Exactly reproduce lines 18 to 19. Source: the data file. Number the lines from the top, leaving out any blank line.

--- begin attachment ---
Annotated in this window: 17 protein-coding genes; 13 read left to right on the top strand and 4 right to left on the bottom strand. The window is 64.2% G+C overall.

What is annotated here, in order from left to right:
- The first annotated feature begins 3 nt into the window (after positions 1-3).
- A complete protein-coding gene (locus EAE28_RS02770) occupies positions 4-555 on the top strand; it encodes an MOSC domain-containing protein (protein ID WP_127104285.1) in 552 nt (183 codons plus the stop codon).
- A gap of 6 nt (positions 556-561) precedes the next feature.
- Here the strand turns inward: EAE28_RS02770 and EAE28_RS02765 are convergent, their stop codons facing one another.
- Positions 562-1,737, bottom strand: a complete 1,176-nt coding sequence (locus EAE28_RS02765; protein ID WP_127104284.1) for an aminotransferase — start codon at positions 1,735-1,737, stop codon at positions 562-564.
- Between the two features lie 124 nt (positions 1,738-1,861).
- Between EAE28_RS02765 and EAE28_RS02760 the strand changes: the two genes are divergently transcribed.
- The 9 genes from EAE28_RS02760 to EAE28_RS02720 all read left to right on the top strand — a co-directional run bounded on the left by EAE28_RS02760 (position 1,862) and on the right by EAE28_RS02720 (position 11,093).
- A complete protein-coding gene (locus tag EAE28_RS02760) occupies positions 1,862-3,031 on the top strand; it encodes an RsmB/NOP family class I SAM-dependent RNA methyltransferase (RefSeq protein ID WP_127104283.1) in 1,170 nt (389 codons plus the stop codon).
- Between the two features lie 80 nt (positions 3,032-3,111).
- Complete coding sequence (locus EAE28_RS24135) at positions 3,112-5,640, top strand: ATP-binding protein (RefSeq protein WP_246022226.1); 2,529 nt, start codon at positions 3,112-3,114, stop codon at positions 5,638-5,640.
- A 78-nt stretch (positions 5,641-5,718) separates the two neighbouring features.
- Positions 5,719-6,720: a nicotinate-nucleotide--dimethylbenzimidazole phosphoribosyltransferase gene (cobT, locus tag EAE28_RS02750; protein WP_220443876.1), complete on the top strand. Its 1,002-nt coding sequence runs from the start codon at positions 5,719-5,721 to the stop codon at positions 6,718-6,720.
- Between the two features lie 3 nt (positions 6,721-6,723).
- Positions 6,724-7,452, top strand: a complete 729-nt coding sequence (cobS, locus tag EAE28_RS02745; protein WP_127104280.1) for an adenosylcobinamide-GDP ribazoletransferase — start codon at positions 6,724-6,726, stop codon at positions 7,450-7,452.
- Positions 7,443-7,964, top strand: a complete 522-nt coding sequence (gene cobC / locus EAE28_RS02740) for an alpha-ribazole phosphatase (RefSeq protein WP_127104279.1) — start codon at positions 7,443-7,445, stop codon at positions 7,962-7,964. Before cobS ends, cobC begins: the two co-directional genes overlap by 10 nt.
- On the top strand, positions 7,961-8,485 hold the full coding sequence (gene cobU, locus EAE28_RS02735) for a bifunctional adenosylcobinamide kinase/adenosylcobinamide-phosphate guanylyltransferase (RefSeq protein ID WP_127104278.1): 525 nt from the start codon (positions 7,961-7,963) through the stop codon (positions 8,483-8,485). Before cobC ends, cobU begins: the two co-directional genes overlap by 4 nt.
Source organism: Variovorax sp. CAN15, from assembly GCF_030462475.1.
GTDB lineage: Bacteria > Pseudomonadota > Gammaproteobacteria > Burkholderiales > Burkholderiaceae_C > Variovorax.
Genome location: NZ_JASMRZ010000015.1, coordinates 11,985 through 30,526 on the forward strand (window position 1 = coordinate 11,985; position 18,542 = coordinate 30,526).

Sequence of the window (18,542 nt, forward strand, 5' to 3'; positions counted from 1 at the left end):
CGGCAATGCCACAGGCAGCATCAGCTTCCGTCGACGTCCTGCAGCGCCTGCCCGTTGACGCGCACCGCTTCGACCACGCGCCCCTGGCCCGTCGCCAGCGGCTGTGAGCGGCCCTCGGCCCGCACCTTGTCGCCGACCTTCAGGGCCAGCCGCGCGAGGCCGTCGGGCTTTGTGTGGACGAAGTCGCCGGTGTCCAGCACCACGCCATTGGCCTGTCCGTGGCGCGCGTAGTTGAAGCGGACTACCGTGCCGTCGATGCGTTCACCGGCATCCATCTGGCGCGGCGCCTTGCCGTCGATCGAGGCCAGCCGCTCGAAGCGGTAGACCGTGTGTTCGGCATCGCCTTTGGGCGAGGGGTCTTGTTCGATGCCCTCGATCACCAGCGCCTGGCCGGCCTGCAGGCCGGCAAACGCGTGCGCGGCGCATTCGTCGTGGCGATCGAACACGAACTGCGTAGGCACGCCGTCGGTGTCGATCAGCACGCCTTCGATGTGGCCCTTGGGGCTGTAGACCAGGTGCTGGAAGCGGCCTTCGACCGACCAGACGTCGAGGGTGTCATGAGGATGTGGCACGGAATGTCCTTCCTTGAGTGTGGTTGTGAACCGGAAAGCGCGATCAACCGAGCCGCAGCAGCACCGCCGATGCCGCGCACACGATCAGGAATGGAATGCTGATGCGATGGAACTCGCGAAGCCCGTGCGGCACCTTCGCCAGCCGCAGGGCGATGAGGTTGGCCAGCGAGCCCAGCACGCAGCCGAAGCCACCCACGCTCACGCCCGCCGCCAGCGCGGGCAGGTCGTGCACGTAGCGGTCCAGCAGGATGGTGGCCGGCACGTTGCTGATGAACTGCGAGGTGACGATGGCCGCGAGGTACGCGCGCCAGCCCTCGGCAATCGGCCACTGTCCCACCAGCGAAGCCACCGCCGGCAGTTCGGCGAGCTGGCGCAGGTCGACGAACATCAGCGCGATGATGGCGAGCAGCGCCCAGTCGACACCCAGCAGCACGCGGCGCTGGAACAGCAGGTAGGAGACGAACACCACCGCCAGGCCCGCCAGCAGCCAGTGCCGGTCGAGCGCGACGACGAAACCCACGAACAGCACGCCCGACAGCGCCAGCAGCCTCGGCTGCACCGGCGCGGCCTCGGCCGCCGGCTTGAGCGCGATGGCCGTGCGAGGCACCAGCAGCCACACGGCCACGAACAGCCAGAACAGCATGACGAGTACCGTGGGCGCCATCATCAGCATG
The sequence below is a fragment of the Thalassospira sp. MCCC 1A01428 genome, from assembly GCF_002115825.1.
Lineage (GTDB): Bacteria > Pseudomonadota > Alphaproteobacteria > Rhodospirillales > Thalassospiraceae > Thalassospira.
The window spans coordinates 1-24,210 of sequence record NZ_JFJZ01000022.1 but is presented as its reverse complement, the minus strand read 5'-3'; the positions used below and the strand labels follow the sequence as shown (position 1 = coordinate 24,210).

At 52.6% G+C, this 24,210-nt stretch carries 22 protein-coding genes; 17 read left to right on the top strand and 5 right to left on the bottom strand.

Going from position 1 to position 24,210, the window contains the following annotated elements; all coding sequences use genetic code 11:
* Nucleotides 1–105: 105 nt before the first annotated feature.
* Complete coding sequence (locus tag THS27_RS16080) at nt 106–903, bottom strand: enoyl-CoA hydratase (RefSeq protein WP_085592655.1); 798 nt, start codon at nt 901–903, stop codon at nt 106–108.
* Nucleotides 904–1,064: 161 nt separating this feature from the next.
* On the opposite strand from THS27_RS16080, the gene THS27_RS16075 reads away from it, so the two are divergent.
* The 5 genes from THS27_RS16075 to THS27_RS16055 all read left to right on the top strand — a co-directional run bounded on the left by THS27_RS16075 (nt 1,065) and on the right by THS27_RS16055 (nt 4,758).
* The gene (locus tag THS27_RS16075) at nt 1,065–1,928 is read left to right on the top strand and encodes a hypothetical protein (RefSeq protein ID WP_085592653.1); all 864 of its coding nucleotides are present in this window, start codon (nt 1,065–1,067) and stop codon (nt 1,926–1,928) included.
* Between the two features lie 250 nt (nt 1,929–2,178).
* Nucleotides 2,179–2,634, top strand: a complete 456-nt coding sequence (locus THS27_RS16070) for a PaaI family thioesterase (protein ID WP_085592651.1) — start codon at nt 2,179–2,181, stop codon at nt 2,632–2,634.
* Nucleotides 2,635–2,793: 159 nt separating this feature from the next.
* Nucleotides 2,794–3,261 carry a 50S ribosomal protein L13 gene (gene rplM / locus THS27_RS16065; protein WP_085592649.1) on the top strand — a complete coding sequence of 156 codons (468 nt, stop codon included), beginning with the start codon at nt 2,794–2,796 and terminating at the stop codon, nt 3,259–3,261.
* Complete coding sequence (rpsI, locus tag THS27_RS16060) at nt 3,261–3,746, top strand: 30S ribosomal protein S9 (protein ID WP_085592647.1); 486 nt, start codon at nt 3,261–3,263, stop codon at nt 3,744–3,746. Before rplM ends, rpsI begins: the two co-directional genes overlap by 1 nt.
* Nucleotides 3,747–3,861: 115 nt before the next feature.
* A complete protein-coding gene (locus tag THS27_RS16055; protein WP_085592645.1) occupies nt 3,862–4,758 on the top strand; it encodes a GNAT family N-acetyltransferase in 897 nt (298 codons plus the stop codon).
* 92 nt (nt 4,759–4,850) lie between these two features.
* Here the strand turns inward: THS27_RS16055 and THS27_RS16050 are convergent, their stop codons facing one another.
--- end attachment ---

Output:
- Positions 7,443-7,964, top strand: a complete 522-nt coding sequence (gene cobC / locus EAE28_RS02740) for an alpha-ribazole phosphatase (RefSeq protein WP_127104279.1) — start codon at positions 7,443-7,445, stop codon at positions 7,962-7,964. Before cobS ends, cobC begins: the two co-directional genes overlap by 10 nt.
- On the top strand, positions 7,961-8,485 hold the full coding sequence (gene cobU, locus EAE28_RS02735) for a bifunctional adenosylcobinamide kinase/adenosylcobinamide-phosphate guanylyltransferase (RefSeq protein ID WP_127104278.1): 525 nt from the start codon (positions 7,961-7,963) through the stop codon (positions 8,483-8,485). Before cobC ends, cobU begins: the two co-directional genes overlap by 4 nt.